Usually, I order a glass of wine, but tonight’s chill and the mood of the place pushed me to order retro: an Old Fashioned. I’m not a big cocktail person. I have probably ordered three mixed drinks in the last fifteen years, but this place spoke of tradition: Martinis and Manhattans, Gin Rickeys and Cosmopolitans. While Sinatra and Benny Goodman floated out across the bar and candlelit dining space, I watched the snowy city street from a comfortable bar chair, Old Fashioned in hand, its slightly woody sweet orange edge yielded to a tiny touch of flame. Funny thing about bourbon, from the second sip, a warmth tends to begin to radiate from the core outward, like a little internal fireplace. I began to feel quite comfortable and only twenty minutes into my experience I decided, this would definitely be a regular spot for me if I lived in Roanoke, a home bar, one in which I could write.

Corinne and I began to chat a bit about the snow, recalling the big storms of 2010. Working at another restaurant at the time, she and a coworker were the only employees able to make it in during one of the big snows since they lived close by. We talked of how people seem to change during snowfall, gathering closer. Their shared world becomes a bright place against the soft cold outside. As the evening darkened more folks began to arrive in coats and hats. I began to think of snowy streets in New York, traffic lights blinking against the silvery white sky, no sound except for the muffled fall of flakes. Only the occasional rush of voices, piano music, and golden light spill from restaurant doors breaking the quiet as people brave the streets to walk  arm in arm in the pause of a great white blanket.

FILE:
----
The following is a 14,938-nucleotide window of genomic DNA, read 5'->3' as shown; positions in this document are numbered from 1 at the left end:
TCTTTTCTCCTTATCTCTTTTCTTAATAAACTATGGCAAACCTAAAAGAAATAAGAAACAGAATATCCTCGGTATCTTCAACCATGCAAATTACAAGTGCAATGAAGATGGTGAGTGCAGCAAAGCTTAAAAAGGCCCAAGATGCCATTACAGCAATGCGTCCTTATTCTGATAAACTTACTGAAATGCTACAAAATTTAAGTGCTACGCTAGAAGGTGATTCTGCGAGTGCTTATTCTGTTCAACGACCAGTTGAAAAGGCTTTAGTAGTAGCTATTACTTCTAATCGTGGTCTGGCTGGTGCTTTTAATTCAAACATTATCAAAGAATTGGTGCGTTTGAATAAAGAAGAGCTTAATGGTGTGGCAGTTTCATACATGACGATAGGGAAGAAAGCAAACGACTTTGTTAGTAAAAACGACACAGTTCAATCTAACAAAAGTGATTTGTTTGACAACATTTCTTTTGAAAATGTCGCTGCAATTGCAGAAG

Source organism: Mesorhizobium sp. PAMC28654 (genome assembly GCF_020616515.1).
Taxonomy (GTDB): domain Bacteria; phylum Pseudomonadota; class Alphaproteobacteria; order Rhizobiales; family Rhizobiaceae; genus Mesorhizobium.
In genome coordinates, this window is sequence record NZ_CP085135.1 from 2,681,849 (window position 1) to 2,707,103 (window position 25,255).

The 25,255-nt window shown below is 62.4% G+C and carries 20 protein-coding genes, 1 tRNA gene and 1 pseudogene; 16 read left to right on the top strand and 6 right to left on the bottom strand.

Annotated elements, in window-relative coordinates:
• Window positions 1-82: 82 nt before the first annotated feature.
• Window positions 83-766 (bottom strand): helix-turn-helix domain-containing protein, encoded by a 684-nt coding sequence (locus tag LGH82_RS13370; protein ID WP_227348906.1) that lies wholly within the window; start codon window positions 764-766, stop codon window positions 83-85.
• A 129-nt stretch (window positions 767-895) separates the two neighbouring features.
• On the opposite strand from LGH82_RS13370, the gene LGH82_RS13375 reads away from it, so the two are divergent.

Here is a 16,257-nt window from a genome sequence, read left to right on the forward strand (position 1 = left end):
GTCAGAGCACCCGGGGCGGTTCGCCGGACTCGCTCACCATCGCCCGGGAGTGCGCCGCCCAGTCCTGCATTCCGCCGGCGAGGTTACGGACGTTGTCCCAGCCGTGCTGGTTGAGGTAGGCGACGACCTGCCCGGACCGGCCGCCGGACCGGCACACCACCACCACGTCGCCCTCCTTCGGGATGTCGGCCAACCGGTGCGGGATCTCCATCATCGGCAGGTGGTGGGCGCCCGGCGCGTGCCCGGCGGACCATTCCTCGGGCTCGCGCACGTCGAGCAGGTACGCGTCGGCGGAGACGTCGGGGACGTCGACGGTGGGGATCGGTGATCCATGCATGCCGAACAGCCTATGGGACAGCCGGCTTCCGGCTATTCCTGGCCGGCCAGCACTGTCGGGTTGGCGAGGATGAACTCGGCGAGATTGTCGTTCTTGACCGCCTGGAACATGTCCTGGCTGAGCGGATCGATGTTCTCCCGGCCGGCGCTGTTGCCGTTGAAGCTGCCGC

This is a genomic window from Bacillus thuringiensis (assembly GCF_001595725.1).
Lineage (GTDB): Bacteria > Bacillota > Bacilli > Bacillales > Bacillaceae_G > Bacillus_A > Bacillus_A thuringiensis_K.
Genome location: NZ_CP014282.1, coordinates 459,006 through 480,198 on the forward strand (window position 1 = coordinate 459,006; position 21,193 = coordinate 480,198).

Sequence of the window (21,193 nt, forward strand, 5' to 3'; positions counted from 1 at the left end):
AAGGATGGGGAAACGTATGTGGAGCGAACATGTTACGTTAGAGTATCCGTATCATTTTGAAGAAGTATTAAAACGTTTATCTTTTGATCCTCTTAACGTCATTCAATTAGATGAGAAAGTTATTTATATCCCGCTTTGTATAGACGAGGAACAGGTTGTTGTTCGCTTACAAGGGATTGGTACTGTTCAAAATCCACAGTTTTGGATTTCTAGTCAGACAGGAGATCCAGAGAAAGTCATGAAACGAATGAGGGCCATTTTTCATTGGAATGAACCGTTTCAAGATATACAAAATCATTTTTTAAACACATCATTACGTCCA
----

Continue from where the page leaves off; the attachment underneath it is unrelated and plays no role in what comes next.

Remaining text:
Soon though, Corinne eased through my thoughts to bring me a first course, a salad of thinly sliced roast beets and goat cheese with balsamic dressing which balanced against the sweet smokey orange of the Old Fashioned. The warm goat cheese croquette, crusted with panko, perched atop wild baby greens and julienne carrots. As an entree, I enjoyed another small plate, crawfish pie. Fresh baked puff pastry was filled with a hot crawfish newberg which wasn’t overly cream laden or rich, but savory with a lobster like sweetness that shrimp just doesn’t provide. As I ate and gazed out of the window, I thought about how snowfall creates a peacefulness that stops time, a moment of stillness. This is what a great place does; it suspends time so that we can connect or reflect, as if we need a reason to pause our lives for such necessities. But they are necessities, perhaps that’s why we love a good snow. It gives us permission to stop and enjoy the world in the moment as we used to decades ago. A great restaurant or bar provides the closest place to inner stillness many people can get in a fast world that tends to neglect the small details of the past, like a hat and gloves, a fur muff, a cigarette holder, a topcoat, a doorman’s greeting, a coat check girl, a well made cocktail from a barkeep who knows you by name. And a pure tenor voice in the quiet of a snowy night.

The snow is snowing
The wind is blowing
But I can weather the storm
Why do I care how much it may storm
I’ve got my love to keep me warm